Sengupta serves surrealism with spiritualism

Sengupta serves surrealism with spiritualism
SUSPENDING REALITY: Sengupta’s Angel 1 in pen and ink (1984)
Niren Sengupta’s Forty Years, Forty Works was previewed at Delhi’s Visual Art gallery on August 2. Sengupta, a popular figure in the capital’s art circle, was earlier principal at the Delhi College of Art. Needless to say, among the melee of upcoming and even some established artists, there are a large number who have profited from his 30 years of teaching art, both at graduate and postgraduate level.

He was among the few artists in India to use a structured style of cubism. Sengupta’s earlier works, which included collages, showed streaks of surrealism. It was through this exhibition one learnt that the artist had not planned on cubism as his preferred style, but slowly moved towards it over the years. It is also apparent that much of his work is of spiritual nature. He says: “Life is a constant seeking of answers and finding one’s own path to salvation. My own spiritual journey is integrated with my work.”

Closely associated with the Ramakrishna Mission, Sengupta has discovered that “spiritual life and religion are very different. While religion might be restricting, true search for spirituality uplifts... teaches one the meaning of compassion and to serve mankind in a selfless manner.”

This latest exhibition may be considered a landmark, as it comprises 40 years of the artist’s work and is dedicated to his mother, who is said to have had a profound influence on his work. The collage titled Mother (1983) shows the Sengupta’s dexterity with pen and ink. Here a portrait of the artist’s mother is surrounded by symbols that reflect her personality and age. These include an armchair, a lighted diya and a dried pumpkin on a creeper pulled out by the roots.

Among the 40 works at the exhibition, there were two superb pen and ink sketches done in 1984 titled Angel 1 and Angel 2, which attracted considerable attention. These were rather disturbing images of children with suggested wings, holding pots in their emaciated fingers — perhaps seeking alms or are they offering heavenly gifts to the living? Deserving mention are some of Sengupta’s latest acrylics on canvas — Celebration (2013) measuring 48”x96”, Ancestors IV and Ancestors V (2012) each measuring a 60”x72” and Bhagirath (2011) measuring 48”x60”. Among his oils there is the Moksha series, which brings in the mood of nirvana in joyous colours — Moksha (2006) 36”x36”.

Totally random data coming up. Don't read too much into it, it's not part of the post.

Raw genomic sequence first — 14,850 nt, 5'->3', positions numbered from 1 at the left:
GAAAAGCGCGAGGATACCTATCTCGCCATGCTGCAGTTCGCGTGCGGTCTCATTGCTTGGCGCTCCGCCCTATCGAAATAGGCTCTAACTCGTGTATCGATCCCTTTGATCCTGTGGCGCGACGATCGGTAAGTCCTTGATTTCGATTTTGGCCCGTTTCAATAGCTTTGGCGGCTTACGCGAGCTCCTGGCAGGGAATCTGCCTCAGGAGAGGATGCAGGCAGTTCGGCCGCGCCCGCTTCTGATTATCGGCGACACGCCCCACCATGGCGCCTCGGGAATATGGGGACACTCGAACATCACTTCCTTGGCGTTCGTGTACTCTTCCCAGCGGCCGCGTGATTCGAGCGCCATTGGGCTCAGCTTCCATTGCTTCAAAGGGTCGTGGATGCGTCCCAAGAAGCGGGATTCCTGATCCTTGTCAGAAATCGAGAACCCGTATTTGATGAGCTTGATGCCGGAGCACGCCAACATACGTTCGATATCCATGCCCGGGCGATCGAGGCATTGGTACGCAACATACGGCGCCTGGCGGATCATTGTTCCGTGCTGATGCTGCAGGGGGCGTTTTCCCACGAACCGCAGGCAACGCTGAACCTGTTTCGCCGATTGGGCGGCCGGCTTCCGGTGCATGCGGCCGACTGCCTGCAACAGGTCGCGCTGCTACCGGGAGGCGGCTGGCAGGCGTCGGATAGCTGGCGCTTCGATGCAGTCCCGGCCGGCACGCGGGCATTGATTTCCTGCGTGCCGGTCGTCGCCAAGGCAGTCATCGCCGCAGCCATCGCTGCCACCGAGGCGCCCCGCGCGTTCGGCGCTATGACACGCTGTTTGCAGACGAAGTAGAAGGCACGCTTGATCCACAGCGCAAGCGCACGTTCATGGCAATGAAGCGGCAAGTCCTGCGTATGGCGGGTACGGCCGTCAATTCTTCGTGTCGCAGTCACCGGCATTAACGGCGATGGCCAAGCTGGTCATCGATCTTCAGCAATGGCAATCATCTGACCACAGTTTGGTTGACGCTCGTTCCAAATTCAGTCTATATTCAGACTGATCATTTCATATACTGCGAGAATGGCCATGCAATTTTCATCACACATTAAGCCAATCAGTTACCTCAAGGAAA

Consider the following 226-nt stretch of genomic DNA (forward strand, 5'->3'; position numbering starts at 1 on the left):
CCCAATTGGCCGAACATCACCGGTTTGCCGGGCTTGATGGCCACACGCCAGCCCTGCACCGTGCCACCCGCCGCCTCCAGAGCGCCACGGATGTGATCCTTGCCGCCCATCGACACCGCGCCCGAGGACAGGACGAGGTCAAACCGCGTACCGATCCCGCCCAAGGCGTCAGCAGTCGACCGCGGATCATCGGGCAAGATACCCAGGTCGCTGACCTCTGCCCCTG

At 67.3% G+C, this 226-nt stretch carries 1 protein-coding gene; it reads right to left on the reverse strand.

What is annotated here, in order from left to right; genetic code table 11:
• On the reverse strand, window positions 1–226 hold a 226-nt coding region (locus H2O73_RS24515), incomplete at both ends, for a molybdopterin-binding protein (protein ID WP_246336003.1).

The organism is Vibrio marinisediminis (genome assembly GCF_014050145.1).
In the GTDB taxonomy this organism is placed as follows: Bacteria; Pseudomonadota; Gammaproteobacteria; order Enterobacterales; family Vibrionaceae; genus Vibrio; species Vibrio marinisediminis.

Sengupta who graduated from the government college of art and crafts, has had 12 solo exhibitions and participated in innumerable group shows in India and abroad. His works are part of the collections of the National Gallery of Modern Art, the Lalit Kala Academy, Delhi, the Delhi College of Art, the Indira Gandhi international airport in Delhi and Kolkata Raj Bhavan.

About Sengupta, it has been written, “A painter of strong colours and softer hues, his paintings enter the perception of the spectator through his black ink pens, brushes of vibrant colours and ideas emerging from his emotional being. A man of sublimity in art, he evokes motifs from the animal world, contemporary life ... and spiritual existence”.

(The writer is an author and a former art gallery owner)


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